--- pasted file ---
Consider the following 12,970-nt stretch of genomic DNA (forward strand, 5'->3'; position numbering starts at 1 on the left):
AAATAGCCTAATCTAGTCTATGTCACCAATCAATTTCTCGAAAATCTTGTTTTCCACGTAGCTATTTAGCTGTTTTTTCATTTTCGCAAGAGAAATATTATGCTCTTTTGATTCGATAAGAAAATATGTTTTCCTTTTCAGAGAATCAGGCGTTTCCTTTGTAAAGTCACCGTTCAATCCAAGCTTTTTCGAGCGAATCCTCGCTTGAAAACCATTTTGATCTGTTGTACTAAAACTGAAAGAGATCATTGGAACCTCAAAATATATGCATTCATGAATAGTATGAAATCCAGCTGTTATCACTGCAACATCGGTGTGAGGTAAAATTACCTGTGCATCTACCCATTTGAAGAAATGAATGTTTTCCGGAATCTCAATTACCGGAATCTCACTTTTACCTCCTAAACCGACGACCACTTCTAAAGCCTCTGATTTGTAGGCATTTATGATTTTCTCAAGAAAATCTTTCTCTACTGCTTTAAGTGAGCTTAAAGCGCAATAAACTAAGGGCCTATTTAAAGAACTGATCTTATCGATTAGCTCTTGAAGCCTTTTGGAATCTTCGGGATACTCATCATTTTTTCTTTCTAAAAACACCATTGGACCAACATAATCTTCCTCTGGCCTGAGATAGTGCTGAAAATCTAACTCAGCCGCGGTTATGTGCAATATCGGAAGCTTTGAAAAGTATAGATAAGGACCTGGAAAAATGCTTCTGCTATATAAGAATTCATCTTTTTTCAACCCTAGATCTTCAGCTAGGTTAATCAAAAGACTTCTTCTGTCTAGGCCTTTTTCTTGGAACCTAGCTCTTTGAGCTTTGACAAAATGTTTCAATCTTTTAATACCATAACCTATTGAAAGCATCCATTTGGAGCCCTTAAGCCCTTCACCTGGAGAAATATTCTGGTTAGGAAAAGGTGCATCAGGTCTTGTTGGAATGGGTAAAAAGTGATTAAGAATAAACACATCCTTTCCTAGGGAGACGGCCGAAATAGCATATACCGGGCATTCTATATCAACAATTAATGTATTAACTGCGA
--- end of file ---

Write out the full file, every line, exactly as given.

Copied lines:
Consider the following 12,970-nt stretch of genomic DNA (forward strand, 5'->3'; position numbering starts at 1 on the left):
AAATAGCCTAATCTAGTCTATGTCACCAATCAATTTCTCGAAAATCTTGTTTTCCACGTAGCTATTTAGCTGTTTTTTCATTTTCGCAAGAGAAATATTATGCTCTTTTGATTCGATAAGAAAATATGTTTTCCTTTTCAGAGAATCAGGCGTTTCCTTTGTAAAGTCACCGTTCAATCCAAGCTTTTTCGAGCGAATCCTCGCTTGAAAACCATTTTGATCTGTTGTACTAAAACTGAAAGAGATCATTGGAACCTCAAAATATATGCATTCATGAATAGTATGAAATCCAGCTGTTATCACTGCAACATCGGTGTGAGGTAAAATTACCTGTGCATCTACCCATTTGAAGAAATGAATGTTTTCCGGAATCTCAATTACCGGAATCTCACTTTTACCTCCTAAACCGACGACCACTTCTAAAGCCTCTGATTTGTAGGCATTTATGATTTTCTCAAGAAAATCTTTCTCTACTGCTTTAAGTGAGCTTAAAGCGCAATAAACTAAGGGCCTATTTAAAGAACTGATCTTATCGATTAGCTCTTGAAGCCTTTTGGAATCTTCGGGATACTCATCATTTTTTCTTTCTAAAAACACCATTGGACCAACATAATCTTCCTCTGGCCTGAGATAGTGCTGAAAATCTAACTCAGCCGCGGTTATGTGCAATATCGGAAGCTTTGAAAAGTATAGATAAGGACCTGGAAAAATGCTTCTGCTATATAAGAATTCATCTTTTTTCAACCCTAGATCTTCAGCTAGGTTAATCAAAAGACTTCTTCTGTCTAGGCCTTTTTCTTGGAACCTAGCTCTTTGAGCTTTGACAAAATGTTTCAATCTTTTAATACCATAACCTATTGAAAGCATCCATTTGGAGCCCTTAAGCCCTTCACCTGGAGAAATATTCTGGTTAGGAAAAGGTGCATCAGGTCTTGTTGGAATGGGTAAAAAGTGATTAAGAATAAACACATCCTTTCCTAGGGAGACGGCCGAAATAGCATATACCGGGCATTCTATATCAACAATTAATGTATTAACTGCGA